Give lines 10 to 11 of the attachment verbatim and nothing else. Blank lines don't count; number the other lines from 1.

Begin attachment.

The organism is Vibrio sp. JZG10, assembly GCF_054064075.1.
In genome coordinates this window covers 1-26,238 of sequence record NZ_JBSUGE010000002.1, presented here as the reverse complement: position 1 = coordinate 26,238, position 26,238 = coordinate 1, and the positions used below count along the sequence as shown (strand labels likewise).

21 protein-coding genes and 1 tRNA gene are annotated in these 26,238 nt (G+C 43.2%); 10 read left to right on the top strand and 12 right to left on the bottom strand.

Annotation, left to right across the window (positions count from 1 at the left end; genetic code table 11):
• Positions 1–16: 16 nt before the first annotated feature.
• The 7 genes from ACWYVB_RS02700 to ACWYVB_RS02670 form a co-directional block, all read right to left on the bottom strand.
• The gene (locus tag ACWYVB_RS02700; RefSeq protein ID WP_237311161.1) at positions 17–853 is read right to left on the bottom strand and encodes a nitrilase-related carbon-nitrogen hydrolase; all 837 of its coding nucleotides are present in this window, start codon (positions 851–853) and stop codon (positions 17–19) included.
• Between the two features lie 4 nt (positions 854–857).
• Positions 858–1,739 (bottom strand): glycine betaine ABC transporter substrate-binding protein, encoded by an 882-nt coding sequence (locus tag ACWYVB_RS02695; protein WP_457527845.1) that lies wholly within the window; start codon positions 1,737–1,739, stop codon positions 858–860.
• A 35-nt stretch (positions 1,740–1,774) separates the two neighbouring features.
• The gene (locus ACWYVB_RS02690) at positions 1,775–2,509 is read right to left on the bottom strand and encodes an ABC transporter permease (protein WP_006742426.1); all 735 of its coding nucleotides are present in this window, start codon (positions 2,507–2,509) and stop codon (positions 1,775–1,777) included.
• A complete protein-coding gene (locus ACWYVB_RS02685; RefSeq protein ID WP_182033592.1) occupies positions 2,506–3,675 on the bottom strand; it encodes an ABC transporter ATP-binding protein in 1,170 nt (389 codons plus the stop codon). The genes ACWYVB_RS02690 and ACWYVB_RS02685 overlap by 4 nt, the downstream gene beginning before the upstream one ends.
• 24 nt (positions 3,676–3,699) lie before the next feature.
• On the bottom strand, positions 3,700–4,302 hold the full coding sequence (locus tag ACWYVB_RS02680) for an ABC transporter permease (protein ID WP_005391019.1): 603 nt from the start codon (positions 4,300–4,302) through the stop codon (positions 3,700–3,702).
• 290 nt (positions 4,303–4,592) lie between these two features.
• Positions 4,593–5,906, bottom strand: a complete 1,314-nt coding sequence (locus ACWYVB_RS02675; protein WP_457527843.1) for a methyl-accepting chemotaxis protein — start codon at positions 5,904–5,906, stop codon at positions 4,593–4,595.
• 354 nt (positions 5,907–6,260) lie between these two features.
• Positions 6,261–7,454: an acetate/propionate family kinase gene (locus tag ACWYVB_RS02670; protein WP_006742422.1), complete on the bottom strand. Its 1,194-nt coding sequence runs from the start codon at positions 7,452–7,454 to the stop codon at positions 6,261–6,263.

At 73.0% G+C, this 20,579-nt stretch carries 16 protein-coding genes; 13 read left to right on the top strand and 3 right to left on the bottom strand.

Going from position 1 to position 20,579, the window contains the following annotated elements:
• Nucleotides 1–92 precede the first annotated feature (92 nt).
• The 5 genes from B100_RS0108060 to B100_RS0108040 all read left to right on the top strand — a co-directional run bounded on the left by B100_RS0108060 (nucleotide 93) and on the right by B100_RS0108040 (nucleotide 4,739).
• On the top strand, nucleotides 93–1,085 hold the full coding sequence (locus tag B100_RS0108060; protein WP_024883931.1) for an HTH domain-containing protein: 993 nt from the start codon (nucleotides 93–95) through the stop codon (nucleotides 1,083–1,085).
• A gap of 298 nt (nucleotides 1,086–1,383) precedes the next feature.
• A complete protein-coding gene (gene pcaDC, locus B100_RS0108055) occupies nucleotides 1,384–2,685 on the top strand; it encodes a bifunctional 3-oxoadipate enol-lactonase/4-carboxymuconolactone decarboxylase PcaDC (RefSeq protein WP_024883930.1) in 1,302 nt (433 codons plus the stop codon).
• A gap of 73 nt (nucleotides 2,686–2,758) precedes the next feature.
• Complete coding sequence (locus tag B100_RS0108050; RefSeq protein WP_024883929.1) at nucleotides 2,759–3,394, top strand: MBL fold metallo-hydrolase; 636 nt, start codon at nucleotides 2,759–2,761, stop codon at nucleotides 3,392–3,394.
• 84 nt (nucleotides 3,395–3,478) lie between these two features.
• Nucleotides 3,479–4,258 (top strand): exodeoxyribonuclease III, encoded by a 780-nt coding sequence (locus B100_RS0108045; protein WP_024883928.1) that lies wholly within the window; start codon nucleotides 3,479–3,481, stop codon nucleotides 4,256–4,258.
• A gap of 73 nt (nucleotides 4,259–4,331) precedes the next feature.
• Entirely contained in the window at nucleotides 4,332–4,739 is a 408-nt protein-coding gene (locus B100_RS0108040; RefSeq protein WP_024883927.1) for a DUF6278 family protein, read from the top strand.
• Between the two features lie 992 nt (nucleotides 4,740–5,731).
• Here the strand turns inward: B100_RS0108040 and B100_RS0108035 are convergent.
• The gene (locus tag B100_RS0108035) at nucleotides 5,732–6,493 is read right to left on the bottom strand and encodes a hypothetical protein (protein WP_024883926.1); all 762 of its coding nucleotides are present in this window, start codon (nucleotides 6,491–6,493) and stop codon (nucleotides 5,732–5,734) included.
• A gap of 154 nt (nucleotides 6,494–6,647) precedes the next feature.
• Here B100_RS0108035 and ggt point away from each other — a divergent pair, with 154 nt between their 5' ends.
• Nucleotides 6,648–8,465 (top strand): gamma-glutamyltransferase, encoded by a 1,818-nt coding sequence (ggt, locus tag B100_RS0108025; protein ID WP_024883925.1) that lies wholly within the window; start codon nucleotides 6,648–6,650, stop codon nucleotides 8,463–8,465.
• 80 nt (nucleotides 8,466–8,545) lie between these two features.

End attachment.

• A 35-nt stretch (positions 1,740–1,774) separates the two neighbouring features.
• The gene (locus ACWYVB_RS02690) at positions 1,775–2,509 is read right to left on the bottom strand and encodes an ABC transporter permease (protein WP_006742426.1); all 735 of its coding nucleotides are present in this window, start codon (positions 2,507–2,509) and stop codon (positions 1,775–1,777) included.